Myeloid immune cells kill cancer cells by eating them
but cancer cells prevent this from happening by giving out a 'do
not eat me' signal. Led by immunologist Ton Schumacher (Netherlands Cancer Institute
and Oncode) and Ferenc Scheeren (Leiden University Medical Center),
researchers from various research institutes have discovered a new
method to inhibit the 'do not eat me' signal, and have therefore
found a new target for immunotherapy.
On 4 March 2019, the researchers published an article on this topic in the scientific journal
The "don't eat me" signal
Different types of immune cells have different strategies to
fight cancer cells. For example, some immune cells-myeloid
cells-kill cancer cells by eating them. Cancer cells can prevent
this by expressing proteins on their surfaces which give out
inhibiting signals to the immune cells. One example is the 'do not
eat me' signal, officially called CD47, which ensures that the
cancer cell stays alive.
Researchers around the world are now looking for medicines to
block this "don't eat me" signal.
One method for doing so is to intervene on the surface of the
cell, by covering the CD47 molecules on cancer cells with a
This method of blocking the CD47 signal from cancer cells is
currently being clinically developed and is promising, but there
are side effects, such as a decrease in red blood cells. On top of
that, patients require a weekly IV to block the CD47 molecules on
cancer cells adequately.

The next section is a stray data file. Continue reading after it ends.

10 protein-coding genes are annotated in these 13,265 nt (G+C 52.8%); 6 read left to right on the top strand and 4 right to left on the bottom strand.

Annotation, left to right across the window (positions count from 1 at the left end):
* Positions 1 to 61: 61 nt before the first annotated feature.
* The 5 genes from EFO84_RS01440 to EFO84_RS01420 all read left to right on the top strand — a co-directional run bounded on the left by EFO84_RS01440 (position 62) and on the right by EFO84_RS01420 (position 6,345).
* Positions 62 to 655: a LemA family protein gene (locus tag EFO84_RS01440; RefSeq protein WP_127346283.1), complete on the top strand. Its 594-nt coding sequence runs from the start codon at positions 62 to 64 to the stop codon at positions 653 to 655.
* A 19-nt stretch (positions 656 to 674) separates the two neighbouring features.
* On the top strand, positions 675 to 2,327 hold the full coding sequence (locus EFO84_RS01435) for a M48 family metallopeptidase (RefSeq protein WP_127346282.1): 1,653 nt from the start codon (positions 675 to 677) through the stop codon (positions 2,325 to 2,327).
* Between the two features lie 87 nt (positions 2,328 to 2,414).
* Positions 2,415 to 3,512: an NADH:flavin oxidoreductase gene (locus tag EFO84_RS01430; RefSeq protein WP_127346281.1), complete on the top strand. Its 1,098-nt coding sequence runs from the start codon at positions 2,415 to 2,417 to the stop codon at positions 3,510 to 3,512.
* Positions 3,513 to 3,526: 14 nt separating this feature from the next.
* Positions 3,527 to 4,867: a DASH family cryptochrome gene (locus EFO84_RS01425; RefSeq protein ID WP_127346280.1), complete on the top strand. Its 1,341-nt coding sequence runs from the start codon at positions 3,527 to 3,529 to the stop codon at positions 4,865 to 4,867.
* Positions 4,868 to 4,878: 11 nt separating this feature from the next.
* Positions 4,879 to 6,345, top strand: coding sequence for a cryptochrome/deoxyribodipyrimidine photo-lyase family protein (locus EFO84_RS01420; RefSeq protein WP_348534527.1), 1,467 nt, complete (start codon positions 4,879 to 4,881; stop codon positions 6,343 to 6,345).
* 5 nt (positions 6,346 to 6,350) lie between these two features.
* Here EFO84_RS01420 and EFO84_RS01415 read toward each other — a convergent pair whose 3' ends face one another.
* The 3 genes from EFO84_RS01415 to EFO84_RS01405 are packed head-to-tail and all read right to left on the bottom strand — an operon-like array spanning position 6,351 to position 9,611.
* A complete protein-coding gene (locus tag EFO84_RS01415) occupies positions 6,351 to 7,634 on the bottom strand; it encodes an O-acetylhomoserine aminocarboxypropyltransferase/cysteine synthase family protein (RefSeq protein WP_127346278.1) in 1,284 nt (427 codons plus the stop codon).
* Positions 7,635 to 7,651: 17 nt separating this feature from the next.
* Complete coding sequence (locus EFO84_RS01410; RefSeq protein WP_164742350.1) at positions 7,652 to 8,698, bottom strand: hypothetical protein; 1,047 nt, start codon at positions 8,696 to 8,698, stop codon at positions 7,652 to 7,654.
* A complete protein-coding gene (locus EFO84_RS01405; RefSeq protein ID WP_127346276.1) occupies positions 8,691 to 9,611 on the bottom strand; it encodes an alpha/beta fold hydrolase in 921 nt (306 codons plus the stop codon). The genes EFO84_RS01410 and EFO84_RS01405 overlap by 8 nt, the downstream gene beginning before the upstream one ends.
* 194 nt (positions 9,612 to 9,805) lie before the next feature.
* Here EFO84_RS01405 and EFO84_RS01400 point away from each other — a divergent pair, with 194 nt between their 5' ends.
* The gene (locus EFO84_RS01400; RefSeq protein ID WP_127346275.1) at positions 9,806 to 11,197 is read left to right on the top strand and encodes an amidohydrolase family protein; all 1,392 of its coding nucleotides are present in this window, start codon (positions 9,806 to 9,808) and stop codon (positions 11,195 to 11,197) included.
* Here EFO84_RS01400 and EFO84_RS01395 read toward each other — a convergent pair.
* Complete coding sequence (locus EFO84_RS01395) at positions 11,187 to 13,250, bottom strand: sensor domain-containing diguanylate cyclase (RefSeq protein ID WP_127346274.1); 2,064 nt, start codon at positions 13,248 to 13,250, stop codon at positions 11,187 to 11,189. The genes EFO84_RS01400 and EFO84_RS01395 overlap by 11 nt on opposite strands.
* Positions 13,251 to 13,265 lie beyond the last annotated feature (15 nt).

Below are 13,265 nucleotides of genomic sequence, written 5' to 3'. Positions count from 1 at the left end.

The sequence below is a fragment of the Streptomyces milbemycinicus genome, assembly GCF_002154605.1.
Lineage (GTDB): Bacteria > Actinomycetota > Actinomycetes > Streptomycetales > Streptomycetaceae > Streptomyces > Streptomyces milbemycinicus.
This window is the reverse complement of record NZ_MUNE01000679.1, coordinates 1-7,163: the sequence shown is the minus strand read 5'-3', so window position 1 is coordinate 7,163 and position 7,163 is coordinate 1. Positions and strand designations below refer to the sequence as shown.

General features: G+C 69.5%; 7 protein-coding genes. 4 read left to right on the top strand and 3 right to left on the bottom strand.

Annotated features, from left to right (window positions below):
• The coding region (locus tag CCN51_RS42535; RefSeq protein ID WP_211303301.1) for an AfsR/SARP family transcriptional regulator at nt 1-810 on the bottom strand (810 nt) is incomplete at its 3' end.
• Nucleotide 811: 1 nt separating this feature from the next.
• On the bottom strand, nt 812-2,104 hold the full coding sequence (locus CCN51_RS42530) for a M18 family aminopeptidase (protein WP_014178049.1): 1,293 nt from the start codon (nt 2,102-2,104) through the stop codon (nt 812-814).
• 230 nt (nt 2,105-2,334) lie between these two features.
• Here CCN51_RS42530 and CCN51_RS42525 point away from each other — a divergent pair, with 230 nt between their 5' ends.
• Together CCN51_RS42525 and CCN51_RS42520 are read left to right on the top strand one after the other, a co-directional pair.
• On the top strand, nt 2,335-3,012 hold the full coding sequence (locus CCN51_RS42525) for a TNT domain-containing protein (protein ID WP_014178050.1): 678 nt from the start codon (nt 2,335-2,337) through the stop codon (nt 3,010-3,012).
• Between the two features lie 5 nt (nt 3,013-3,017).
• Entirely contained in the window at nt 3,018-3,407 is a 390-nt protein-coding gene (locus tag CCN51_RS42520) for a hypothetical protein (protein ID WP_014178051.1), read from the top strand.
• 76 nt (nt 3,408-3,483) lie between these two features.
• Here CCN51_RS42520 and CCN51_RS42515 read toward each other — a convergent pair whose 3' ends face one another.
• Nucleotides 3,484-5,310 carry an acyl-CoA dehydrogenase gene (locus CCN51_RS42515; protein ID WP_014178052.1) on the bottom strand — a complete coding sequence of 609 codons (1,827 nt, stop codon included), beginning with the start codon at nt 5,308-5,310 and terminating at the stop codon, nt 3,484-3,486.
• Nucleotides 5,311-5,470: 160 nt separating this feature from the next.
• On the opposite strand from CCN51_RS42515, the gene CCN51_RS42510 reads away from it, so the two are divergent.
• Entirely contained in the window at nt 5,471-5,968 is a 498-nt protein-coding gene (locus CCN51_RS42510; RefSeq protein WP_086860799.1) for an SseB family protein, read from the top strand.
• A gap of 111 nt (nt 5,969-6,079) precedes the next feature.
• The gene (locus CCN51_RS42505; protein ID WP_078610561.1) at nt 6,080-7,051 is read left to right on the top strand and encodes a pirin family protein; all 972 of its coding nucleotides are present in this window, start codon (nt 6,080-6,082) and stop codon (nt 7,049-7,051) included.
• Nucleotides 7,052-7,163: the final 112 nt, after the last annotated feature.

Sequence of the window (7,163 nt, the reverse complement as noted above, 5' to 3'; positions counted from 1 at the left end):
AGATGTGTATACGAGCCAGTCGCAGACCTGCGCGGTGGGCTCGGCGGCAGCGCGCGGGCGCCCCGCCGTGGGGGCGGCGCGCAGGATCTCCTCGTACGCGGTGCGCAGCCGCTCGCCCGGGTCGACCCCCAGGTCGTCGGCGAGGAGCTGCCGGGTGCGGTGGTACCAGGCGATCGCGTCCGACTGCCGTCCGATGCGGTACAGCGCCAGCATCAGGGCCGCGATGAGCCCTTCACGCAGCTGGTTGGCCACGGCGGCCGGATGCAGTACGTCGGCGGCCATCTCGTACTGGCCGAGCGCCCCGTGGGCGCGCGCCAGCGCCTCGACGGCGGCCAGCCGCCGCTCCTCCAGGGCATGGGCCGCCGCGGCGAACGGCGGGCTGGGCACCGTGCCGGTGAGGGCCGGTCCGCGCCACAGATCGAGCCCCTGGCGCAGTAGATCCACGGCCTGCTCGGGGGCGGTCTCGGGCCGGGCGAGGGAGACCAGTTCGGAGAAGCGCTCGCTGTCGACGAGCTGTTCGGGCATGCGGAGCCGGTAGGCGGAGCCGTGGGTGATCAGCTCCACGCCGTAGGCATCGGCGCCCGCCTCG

Are there any other ways to counteract the "don't eat me" signal
CD47? To investigate this, PhD student Meike Logtenberg, lead
author of the article, set up a collaboration with experimental
geneticist Thijn Brummelkamp, who uses a unique method to map the
genetic regulation of any desired protein in a cell. "With this
screening method you can potentially find new targets," says Meike
Screening the CD47 molecule
Together with the immunologists, Brummelkamp screened CD47,
which also plays a role in healthy cells as an immune system check,
and found that the QPCTL enzyme is a crucial protein in forming the
"don't not eat me" signal. QPCTL changes the structure of the CD47
protein and without any QPCTL activity, the CD47 molecules are no
longer able to give off an inhibiting signal to myeloid cells.
Research leader Ton Schumacher: "In collaboration with the
groups of Jeanette Leusen (UMC Utrecht) and Timo van den Berg
(Sanquin Research), we then showed that as soon as we inhibited the
activity of this enzyme, we instantly blocked the "don't eat me"
signal on tumor cells. Identifying this new target is especially
relevant because the substances we can use to inhibit the QPCTL
enzyme are likely to have some advantages over the strategies
currently being clinically developed to inhibit the CD47 signal
Blocking the signal
With a QPCTL inhibitor, for example, it becomes easier to
control how long you want to block the signal, and so-called small
molecule inhibitors are easier to administer than antibodies.
Moreover, the substance does not inhibit the CD47 molecules on the
healthy red blood cells that a patient receives during a blood
transfusion to fight anaemia.
The researchers expect that QPCTL inhibitors will be available
for testing in clinical studies in the coming years. First clinical
trials are expected to take place in patients with blood
Logtenberg et al., 'Glutaminyl cyclase is an enzymatic modifier of the
CD47- SIRPa axis and target for cancer immunotherapy',
Nature Medicine 4 March 2019 (Advance Online
Corresponding author: Ton Schumacher
Funding: This research was partly funded by the European
Research Council, the LUMC, the McDowell Cancer Foundation and the
Dutch Cancer Society.